Just checked Facebook, boat has been sold

Early design before the class went low freeboards, so better suited for what you want. Most early C 40 designs should suit you, the production build boats have more of an interior
Ok, thank you. I'll take a look, for sure.
 

huey 2

Super Anarchist
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https://www.owenclarkedesign.com/class-40-pixel-flyer-112 sold






The last posted here is the oldest and gets younger up the page

A lot of well set up boats that have been updated through time...
 

huey 2

Super Anarchist
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That was a fun race to follow...the holes and shifts and the tide
the top 6 taking different courses to each other, to roll the dice on the work up and then downwind and the reach and a short downwind to finish....Perfect thanks I liked the tracker and the geograhical map ...to re enact past trips in the mind and relive the nightmarish tide from a younger age
 

LeoV

Super Anarchist
12,991
3,975
The Netherlands
Tip&Shaft talk to Richomme.


You raced in the Route du Rhum on a Lift 1, the precursor of the scows, is this new generation very different? And do you feel that compared to 2018, the level of play has increased?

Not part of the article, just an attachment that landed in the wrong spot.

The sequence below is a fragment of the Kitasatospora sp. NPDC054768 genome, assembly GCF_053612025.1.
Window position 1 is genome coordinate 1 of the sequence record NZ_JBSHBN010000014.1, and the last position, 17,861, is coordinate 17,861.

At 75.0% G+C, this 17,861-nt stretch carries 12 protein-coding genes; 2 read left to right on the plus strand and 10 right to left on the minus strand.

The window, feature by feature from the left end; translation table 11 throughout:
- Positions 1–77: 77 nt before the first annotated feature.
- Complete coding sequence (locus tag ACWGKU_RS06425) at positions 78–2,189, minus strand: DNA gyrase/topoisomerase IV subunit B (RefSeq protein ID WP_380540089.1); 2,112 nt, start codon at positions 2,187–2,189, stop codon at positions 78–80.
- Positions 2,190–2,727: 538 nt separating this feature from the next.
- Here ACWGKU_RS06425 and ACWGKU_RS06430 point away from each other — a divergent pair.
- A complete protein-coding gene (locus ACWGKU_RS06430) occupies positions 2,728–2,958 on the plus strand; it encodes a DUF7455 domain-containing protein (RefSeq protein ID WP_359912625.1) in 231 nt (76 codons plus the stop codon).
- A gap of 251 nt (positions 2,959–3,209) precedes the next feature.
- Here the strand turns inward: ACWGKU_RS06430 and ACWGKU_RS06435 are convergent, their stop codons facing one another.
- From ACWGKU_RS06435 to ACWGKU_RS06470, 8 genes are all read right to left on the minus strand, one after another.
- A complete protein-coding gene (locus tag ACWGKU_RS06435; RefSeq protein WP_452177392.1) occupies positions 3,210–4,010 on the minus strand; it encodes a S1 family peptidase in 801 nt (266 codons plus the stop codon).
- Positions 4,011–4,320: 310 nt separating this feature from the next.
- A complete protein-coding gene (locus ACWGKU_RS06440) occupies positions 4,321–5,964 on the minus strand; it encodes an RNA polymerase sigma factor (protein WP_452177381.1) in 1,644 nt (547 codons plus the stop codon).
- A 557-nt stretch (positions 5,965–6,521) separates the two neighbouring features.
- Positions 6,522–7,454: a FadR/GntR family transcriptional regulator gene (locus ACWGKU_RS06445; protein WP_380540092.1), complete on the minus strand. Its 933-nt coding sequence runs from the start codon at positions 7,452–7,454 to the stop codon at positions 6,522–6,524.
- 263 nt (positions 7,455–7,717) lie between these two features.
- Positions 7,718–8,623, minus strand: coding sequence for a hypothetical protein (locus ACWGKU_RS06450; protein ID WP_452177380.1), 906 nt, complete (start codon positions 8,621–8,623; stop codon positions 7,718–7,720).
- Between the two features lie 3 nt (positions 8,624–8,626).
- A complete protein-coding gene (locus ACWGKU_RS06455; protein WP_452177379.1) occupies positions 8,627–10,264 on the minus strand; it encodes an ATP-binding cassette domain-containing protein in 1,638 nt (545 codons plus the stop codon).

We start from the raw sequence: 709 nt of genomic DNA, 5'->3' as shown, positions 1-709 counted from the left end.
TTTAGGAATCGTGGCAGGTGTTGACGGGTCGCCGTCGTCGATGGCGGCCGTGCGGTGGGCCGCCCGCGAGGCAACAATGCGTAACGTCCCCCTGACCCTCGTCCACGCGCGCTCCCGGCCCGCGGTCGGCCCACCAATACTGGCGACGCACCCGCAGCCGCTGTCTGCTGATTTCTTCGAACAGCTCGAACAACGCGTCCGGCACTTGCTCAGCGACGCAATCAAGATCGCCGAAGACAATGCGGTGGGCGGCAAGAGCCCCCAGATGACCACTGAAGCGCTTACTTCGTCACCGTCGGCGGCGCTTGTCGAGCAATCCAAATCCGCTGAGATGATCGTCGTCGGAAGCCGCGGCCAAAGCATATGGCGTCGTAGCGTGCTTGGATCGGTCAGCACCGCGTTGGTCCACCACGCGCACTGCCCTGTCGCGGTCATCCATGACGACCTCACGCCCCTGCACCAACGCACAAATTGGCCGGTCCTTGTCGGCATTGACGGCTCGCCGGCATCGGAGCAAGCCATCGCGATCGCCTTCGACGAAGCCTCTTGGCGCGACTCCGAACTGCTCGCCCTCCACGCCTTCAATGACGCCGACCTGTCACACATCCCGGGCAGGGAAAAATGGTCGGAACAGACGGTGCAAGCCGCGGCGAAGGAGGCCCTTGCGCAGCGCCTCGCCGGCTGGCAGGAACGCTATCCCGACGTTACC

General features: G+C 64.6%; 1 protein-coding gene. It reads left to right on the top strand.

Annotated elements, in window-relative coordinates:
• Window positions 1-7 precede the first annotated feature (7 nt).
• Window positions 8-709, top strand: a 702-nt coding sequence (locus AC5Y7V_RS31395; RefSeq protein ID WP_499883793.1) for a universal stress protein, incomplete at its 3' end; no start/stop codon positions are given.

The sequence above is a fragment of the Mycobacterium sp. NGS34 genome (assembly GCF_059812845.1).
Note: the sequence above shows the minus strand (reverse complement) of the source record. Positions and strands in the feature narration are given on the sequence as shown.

Yes, the boats have become very powerful, they're really taking off: all last night, we were going at 16 knots in 16 knots of wind on a reach, as soon as there were 20 knots, we went up to 18-19, that's still great to sail at these speeds on such basic boats. They hey are quite hard boats, the movements are very hard due to the very flat surfaces below, there is no cushioning, the slightest wave is transmitted to the boat, the slightest jump off a wave slams, shaking you on the spot, it's quite tiring. And the loads are starting to get heavy, there is a real physical efforts if you want to keep up with the leaders. As for the level of play, yes, it has clearly increased! The intensity of the racing is very close to what you see in Figaro, it's a real challenge to beat the 5-6 skippers who sail really well and are starting to know their boat very well.
 

ahabman

New member
1
0
I am interested in learning more about what the challenges are in sailing the Class 40 boats? What makes them hard/complex to sail? Assuming usage in fast cruising and some racing. I am looking for a challenge, and wonder what people think of these boats as a way to learn offshore racing (as an eventual goal). What does it take to learn to get to that level of boat? Assuming several years of training on smaller boats, whats a progression for someone who is a quick study? I don't want to beat everyone in a race, just go fast and have fun. These boats look amazing, so inspiring.
 

huey 2

Super Anarchist
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1,623
syd
When I was posting the boats for sale, I was reminded of when the Kiwi Verdier got to NZd and stopped their race...they were racing twoup but got beat up by the boat....the sea keeping abilities of the less powerful bigger boats in crewed round the world racing was what they were used to...They were not able to progress to the new small and violent 40s...